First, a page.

Photo: Steve Granitz

The funnyman's in a bit of a free fall, but when he combines his comic talents with his ambition, watch out.

Carell has plummeted 37 points from last year, despite managing a Best Actor Oscar nomination for Foxcatcher along the way. We'll soon know if his upcoming December release The Big Short has the goods to net him more awards chatter or critical acclaim, but otherwise 2015 was a relatively quiet year for Carell. His supporting turn in Freeheld as a flamboyant attorney crusading for gay rights barely raised a pulse, he didn't have any major comedies, and he was only briefly in the Despicable Me spinoff Minions this summer. But he's clearly less interested in big, broad comedies and wants more challenging roles - albeit often in a comedic vein. The upcoming tennis comedy Battle of the Sexes, in which he'll play Bobby Riggs against Brie Larson's Billie Jean King, could combine a number of his talents.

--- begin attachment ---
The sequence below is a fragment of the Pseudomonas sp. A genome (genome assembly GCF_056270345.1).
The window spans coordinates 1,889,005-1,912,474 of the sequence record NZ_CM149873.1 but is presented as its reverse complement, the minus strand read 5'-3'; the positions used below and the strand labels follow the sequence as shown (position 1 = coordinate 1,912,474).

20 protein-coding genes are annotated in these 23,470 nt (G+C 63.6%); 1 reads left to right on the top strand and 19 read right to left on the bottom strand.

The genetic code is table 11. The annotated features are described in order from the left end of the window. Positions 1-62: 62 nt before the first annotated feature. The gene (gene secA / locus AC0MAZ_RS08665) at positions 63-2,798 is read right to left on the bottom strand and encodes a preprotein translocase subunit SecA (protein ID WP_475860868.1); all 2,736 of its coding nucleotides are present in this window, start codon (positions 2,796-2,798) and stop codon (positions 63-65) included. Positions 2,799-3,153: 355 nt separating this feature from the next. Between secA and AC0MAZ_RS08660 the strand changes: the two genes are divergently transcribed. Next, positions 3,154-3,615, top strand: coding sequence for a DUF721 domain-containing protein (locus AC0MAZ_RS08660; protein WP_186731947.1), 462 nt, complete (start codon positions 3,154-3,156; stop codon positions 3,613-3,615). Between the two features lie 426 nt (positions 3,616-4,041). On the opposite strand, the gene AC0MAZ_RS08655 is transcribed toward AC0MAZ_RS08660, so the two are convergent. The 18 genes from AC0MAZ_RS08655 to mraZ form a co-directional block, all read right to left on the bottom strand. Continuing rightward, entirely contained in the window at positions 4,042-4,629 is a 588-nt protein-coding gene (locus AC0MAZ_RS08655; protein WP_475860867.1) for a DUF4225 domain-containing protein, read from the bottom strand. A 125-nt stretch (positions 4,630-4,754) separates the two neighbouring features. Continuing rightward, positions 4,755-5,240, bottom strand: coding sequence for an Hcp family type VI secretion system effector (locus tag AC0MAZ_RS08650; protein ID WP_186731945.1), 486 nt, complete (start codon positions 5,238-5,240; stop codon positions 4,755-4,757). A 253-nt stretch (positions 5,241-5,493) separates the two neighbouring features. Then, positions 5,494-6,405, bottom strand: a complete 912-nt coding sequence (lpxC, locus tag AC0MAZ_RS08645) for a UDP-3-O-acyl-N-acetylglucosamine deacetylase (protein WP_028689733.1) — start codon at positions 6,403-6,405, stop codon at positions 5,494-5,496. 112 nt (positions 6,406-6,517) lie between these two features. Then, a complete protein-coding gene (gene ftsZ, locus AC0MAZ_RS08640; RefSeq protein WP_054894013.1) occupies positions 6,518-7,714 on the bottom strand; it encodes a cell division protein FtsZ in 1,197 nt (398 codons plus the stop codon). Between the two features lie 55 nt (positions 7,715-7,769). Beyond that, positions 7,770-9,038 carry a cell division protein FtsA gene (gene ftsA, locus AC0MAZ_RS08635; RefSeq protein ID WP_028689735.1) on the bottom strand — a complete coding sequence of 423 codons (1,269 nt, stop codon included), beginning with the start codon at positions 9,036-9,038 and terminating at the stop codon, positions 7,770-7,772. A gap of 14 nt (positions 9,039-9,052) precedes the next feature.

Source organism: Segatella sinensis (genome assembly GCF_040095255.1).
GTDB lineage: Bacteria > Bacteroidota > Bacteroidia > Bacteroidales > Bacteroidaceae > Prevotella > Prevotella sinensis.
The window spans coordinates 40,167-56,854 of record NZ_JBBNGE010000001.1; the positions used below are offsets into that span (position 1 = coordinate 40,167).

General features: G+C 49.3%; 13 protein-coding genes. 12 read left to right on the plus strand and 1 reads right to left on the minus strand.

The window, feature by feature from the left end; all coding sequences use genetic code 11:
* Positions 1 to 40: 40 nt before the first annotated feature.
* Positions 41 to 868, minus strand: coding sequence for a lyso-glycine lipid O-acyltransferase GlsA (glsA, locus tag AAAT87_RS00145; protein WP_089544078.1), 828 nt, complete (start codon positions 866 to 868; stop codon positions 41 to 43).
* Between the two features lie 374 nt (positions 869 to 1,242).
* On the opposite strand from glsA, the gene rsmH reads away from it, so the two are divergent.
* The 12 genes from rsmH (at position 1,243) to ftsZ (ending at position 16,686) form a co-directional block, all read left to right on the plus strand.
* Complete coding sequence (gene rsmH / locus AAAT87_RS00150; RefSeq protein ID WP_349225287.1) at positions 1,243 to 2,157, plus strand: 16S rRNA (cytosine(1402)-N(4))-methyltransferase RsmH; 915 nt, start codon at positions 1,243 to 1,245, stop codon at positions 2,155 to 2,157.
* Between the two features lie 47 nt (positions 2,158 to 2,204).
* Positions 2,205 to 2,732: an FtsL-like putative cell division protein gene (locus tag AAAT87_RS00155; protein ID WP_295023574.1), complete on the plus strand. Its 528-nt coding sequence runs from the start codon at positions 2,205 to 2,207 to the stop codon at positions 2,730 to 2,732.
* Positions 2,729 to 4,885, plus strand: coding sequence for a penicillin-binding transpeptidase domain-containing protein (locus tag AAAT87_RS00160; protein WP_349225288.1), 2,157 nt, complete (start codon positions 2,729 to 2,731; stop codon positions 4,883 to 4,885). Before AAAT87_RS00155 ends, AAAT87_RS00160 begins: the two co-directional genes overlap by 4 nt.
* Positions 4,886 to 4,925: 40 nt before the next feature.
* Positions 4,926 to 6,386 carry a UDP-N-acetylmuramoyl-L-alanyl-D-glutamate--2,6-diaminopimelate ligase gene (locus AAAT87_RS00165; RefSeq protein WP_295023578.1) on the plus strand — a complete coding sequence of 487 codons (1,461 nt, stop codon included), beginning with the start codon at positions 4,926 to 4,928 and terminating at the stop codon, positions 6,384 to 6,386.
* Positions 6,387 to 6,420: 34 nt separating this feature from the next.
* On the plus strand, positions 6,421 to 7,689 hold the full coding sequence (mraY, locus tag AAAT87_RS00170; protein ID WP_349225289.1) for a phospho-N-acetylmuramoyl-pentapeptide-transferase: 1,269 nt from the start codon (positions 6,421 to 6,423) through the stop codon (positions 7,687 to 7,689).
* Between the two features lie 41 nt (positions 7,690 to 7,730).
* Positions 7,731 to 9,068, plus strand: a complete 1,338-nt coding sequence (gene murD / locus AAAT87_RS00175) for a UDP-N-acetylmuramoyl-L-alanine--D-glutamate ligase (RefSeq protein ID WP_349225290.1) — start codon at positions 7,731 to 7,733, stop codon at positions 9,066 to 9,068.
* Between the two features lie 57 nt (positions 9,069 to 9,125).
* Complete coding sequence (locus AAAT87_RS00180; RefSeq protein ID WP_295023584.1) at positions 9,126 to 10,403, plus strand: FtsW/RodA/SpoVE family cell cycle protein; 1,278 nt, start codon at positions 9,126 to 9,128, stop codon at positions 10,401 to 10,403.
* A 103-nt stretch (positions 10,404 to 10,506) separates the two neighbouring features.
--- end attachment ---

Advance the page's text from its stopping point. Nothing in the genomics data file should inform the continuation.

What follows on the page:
Photo: LAN

It's not too late to right the ship.

For a guy who had the lead in the Oscar sleeper Whiplash, Teller has had a kind of terrible year, mainly thanks to the historic flop of Fantastic Four. That film's failure was laid squarely at the feet of director Josh Trank, but Teller's lack of charisma in the film was still disconcerting; we'll chalk it up to the extensive reshoots. A fairly disastrous Esquire cover profile, in which he came off as Ãœber-cocky, didn't help matters. He's still one of the best actors of his generation, but it remains to be seen whether he'll be the next Christian Bale or the next Shia LaBeouf.

Photo: Erik Pendzich

The underused star is still waiting for her next great part.